Human Papillomavirus (HPV) is a sexually transmitted infection that causes cervical cancer. A nested three-level logistic regression model was introduced in order to investigate whether, in the IARC HPV prevalence surveys, co-infection with different HPV types occurs more or less frequently than expected if the infections are independent from one another. Two random effects, at individual and study-area level, were specified, while the fixed-effect covariates at individual level were age and lifetime number of sexual partners. The Best Linear Unbiased Predictors (BLUP) technique was used to estimate the random components. The predictions of the random effects at individual level are particularly important because they can be considered as a synthetic estimate of all those residual sources of individual variability, i.e., unmeasured risk factors due to sexual habits, that otherwise could not be accounted for. Individual probabilities of being positive for each HPV type are thus estimated, and the expected vs observed number of infections are compared, given the positivity for a different HPV type. Few positive associations (HPV58 with 33 being the strongest) were found in this analyses. However, the majority of HPV types, particularly the two most oncogenic types, HPV16 and 18, that are also included in the prophylactic vaccine, were not associated with one another.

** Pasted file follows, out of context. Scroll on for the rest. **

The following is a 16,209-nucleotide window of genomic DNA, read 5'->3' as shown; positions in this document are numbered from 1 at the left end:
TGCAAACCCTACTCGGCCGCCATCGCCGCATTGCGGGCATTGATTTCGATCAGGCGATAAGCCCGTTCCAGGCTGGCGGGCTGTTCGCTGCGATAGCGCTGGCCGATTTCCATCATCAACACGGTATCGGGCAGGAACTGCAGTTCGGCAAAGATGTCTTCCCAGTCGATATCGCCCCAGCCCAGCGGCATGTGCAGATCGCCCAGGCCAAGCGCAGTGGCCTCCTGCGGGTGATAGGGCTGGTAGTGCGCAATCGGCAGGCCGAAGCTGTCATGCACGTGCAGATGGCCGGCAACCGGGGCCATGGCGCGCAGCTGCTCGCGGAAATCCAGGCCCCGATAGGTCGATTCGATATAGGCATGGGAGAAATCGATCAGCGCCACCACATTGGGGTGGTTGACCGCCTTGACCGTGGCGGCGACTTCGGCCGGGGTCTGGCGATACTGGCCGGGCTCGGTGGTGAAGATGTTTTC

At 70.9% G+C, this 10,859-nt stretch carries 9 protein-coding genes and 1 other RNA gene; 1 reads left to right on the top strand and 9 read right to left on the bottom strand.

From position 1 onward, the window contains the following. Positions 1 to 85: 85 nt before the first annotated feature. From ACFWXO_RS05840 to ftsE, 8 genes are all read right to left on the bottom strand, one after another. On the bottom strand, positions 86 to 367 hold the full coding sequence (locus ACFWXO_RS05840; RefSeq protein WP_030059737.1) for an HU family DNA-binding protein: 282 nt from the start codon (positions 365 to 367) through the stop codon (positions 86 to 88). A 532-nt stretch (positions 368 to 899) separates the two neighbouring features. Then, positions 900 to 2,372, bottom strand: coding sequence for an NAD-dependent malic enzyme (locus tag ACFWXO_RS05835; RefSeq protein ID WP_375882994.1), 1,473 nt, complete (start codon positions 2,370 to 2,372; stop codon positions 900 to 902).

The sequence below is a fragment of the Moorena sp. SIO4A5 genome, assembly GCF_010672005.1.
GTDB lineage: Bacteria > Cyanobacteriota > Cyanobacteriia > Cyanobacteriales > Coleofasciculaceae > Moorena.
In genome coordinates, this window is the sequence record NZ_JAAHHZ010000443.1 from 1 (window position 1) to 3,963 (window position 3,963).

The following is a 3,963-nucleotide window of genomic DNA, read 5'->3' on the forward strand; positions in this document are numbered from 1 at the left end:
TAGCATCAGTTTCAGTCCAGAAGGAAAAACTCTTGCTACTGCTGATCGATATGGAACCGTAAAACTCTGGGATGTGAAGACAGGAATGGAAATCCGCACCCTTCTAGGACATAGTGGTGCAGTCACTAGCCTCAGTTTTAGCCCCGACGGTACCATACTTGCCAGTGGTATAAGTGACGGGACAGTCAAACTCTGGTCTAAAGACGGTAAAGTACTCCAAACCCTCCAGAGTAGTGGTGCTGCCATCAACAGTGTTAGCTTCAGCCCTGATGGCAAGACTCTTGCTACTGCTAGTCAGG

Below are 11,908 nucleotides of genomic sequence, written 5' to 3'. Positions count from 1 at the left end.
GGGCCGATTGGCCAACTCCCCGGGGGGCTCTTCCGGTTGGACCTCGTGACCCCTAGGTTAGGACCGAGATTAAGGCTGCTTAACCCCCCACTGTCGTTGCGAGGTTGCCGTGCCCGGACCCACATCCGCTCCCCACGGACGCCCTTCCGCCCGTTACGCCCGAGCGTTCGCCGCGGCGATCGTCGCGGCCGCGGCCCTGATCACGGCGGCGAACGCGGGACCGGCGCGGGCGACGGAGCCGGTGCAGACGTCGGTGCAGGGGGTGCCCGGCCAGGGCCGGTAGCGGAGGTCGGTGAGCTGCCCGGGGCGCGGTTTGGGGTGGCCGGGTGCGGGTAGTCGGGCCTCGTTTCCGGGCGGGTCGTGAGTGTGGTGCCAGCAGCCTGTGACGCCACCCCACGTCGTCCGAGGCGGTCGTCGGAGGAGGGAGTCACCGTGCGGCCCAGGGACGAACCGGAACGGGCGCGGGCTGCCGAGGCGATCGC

|Titolo:||A multilevel logistic regression model for the analyses of concurrent Human papillomavirus (HPV) infections|
|Supervisori e coordinatori interni:||MILANI, SILVANO|
|Data di pubblicazione:||2007|
|Parole Chiave:||HPV ; Epidemiology ; Multivariate analysis|
|Settore Scientifico Disciplinare:||Settore MED/01 - Statistica Medica|
|Citazione:||A multilevel logistic regression model for the analyses of concurrent Human papillomavirus (HPV) infections ; Adriano Decarli, Silvano Milani. - Milano : Università degli studi di Milano. ISTITUTO DI STATISTICA MEDICA E BIOMETRIA, 2007. ((19. ciclo, Anno Accademico 2005/2006.|
|Appare nelle tipologie:||13 - Tesi di dottorato discussa entro ottobre 2010|